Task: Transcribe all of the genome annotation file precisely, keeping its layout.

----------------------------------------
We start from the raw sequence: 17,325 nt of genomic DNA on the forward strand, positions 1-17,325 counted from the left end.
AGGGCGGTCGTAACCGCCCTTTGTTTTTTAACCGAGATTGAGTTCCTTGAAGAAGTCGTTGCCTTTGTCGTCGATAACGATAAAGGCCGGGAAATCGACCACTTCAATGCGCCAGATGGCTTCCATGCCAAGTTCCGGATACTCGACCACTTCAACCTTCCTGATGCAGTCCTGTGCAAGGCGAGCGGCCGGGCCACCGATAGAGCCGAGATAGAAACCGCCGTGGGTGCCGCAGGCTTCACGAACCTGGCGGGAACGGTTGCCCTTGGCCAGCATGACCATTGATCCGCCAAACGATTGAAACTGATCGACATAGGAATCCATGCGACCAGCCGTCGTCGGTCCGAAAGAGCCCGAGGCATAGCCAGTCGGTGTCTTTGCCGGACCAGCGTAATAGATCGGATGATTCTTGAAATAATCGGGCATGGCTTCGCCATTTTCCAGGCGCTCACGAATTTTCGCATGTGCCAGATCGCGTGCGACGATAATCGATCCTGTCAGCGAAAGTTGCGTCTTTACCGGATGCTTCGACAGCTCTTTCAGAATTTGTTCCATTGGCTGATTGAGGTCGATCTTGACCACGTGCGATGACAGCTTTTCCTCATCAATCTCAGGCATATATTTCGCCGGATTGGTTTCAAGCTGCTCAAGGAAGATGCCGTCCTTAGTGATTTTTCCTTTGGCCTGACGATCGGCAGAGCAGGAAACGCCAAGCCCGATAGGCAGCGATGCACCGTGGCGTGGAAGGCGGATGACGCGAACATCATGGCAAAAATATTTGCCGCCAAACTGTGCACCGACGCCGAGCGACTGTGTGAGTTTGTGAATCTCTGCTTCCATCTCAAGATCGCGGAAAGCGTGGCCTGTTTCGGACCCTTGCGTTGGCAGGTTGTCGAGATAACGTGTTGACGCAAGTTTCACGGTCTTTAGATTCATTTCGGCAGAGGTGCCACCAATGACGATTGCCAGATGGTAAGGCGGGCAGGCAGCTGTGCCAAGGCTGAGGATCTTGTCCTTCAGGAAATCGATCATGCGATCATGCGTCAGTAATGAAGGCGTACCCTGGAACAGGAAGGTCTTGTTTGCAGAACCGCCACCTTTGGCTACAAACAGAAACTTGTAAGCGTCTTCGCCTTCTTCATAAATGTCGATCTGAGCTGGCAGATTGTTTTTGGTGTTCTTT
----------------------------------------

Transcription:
We start from the raw sequence: 17,325 nt of genomic DNA on the forward strand, positions 1-17,325 counted from the left end.
AGGGCGGTCGTAACCGCCCTTTGTTTTTTAACCGAGATTGAGTTCCTTGAAGAAGTCGTTGCCTTTGTCGTCGATAACGATAAAGGCCGGGAAATCGACCACTTCAATGCGCCAGATGGCTTCCATGCCAAGTTCCGGATACTCGACCACTTCAACCTTCCTGATGCAGTCCTGTGCAAGGCGAGCGGCCGGGCCACCGATAGAGCCGAGATAGAAACCGCCGTGGGTGCCGCAGGCTTCACGAACCTGGCGGGAACGGTTGCCCTTGGCCAGCATGACCATTGATCCGCCAAACGATTGAAACTGATCGACATAGGAATCCATGCGACCAGCCGTCGTCGGTCCGAAAGAGCCCGAGGCATAGCCAGTCGGTGTCTTTGCCGGACCAGCGTAATAGATCGGATGATTCTTGAAATAATCGGGCATGGCTTCGCCATTTTCCAGGCGCTCACGAATTTTCGCATGTGCCAGATCGCGTGCGACGATAATCGATCCTGTCAGCGAAAGTTGCGTCTTTACCGGATGCTTCGACAGCTCTTTCAGAATTTGTTCCATTGGCTGATTGAGGTCGATCTTGACCACGTGCGATGACAGCTTTTCCTCATCAATCTCAGGCATATATTTCGCCGGATTGGTTTCAAGCTGCTCAAGGAAGATGCCGTCCTTAGTGATTTTTCCTTTGGCCTGACGATCGGCAGAGCAGGAAACGCCAAGCCCGATAGGCAGCGATGCACCGTGGCGTGGAAGGCGGATGACGCGAACATCATGGCAAAAATATTTGCCGCCAAACTGTGCACCGACGCCGAGCGACTGTGTGAGTTTGTGAATCTCTGCTTCCATCTCAAGATCGCGGAAAGCGTGGCCTGTTTCGGACCCTTGCGTTGGCAGGTTGTCGAGATAACGTGTTGACGCAAGTTTCACGGTCTTTAGATTCATTTCGGCAGAGGTGCCACCAATGACGATTGCCAGATGGTAAGGCGGGCAGGCAGCTGTGCCAAGGCTGAGGATCTTGTCCTTCAGGAAATCGATCATGCGATCATGCGTCAGTAATGAAGGCGTACCCTGGAACAGGAAGGTCTTGTTTGCAGAACCGCCACCTTTGGCTACAAACAGAAACTTGTAAGCGTCTTCGCCTTCTTCATAAATGTCGATCTGAGCTGGCAGATTGTTTTTGGTGTTCTTT